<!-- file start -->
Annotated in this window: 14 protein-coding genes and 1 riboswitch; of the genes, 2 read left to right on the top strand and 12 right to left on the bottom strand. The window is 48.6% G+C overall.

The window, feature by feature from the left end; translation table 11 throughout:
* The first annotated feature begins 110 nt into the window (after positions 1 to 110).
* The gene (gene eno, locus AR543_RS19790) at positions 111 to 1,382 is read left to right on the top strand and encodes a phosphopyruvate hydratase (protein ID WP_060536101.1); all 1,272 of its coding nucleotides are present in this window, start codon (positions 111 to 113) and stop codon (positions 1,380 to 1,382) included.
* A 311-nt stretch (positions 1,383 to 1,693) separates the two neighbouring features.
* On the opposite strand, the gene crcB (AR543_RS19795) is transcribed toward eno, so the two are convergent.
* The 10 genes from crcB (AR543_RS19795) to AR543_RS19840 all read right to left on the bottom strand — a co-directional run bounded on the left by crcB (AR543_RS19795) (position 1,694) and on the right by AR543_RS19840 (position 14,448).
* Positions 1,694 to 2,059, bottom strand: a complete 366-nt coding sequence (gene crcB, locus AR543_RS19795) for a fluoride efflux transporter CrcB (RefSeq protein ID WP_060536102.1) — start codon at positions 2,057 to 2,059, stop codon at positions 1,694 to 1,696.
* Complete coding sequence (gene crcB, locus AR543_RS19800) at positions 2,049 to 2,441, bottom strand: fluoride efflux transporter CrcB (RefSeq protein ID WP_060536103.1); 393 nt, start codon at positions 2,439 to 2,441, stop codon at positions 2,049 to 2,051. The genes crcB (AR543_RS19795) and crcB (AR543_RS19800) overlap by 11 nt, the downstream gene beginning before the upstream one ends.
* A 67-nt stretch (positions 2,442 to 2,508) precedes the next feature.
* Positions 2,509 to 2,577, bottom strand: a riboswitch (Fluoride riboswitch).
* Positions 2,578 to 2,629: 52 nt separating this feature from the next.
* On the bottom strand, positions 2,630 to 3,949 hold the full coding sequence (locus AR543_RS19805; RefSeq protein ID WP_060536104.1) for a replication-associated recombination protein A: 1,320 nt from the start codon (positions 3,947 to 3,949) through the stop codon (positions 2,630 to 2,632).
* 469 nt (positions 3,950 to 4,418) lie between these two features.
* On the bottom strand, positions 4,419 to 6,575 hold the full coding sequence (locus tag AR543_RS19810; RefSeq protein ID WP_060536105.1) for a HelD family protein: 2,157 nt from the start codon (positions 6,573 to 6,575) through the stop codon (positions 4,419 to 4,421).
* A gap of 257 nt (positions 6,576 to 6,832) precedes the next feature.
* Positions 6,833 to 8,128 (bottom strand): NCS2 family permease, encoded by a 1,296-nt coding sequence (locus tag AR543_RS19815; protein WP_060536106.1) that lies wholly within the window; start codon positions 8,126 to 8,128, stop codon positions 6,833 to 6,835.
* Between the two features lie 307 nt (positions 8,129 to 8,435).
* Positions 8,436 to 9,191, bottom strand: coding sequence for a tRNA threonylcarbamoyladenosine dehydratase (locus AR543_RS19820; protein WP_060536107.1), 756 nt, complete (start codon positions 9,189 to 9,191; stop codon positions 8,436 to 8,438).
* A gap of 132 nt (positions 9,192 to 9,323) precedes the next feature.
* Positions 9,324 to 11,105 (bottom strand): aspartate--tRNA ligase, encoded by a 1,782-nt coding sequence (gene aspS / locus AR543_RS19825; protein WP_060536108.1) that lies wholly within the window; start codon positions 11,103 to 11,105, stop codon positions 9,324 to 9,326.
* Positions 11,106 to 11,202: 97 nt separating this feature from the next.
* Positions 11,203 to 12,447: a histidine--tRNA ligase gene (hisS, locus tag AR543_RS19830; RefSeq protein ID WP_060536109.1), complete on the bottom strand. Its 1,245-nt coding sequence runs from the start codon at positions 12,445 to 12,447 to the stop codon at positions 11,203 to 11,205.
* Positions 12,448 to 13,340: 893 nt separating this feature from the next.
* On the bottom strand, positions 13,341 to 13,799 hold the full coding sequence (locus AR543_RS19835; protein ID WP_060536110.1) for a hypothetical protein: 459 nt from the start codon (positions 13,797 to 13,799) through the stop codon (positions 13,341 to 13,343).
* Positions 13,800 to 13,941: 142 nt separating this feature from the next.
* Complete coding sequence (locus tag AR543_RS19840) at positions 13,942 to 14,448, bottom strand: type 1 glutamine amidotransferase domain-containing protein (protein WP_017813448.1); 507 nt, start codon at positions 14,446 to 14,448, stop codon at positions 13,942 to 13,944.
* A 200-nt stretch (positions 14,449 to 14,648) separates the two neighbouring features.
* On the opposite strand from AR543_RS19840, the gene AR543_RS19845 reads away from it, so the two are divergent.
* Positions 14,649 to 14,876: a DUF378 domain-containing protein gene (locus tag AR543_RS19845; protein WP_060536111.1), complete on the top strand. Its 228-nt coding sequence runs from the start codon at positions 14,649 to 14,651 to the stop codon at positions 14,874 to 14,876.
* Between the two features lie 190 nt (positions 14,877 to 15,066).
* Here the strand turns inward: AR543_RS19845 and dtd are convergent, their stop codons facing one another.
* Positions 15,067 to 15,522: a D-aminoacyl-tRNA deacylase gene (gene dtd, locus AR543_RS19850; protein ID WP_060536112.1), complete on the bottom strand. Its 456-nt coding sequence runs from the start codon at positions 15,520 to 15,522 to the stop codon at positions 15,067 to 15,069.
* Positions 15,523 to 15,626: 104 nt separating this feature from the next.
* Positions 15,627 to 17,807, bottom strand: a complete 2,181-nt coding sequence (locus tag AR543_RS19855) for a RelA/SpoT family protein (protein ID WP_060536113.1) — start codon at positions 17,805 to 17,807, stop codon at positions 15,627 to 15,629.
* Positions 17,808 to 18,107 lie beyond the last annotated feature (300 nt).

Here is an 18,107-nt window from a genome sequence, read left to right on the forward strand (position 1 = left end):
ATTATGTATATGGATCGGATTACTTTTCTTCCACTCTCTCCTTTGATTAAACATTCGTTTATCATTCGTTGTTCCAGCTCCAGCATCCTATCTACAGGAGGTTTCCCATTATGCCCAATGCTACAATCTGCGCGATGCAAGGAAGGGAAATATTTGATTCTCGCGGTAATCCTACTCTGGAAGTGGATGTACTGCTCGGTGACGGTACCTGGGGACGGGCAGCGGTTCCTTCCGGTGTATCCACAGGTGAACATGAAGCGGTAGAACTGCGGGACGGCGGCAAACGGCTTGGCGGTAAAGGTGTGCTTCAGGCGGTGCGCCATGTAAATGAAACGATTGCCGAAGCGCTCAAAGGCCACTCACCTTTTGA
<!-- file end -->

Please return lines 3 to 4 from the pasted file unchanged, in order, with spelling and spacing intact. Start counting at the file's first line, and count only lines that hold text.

* The first annotated feature begins 110 nt into the window (after positions 1 to 110).
* The gene (gene eno, locus AR543_RS19790) at positions 111 to 1,382 is read left to right on the top strand and encodes a phosphopyruvate hydratase (protein ID WP_060536101.1); all 1,272 of its coding nucleotides are present in this window, start codon (positions 111 to 113) and stop codon (positions 1,380 to 1,382) included.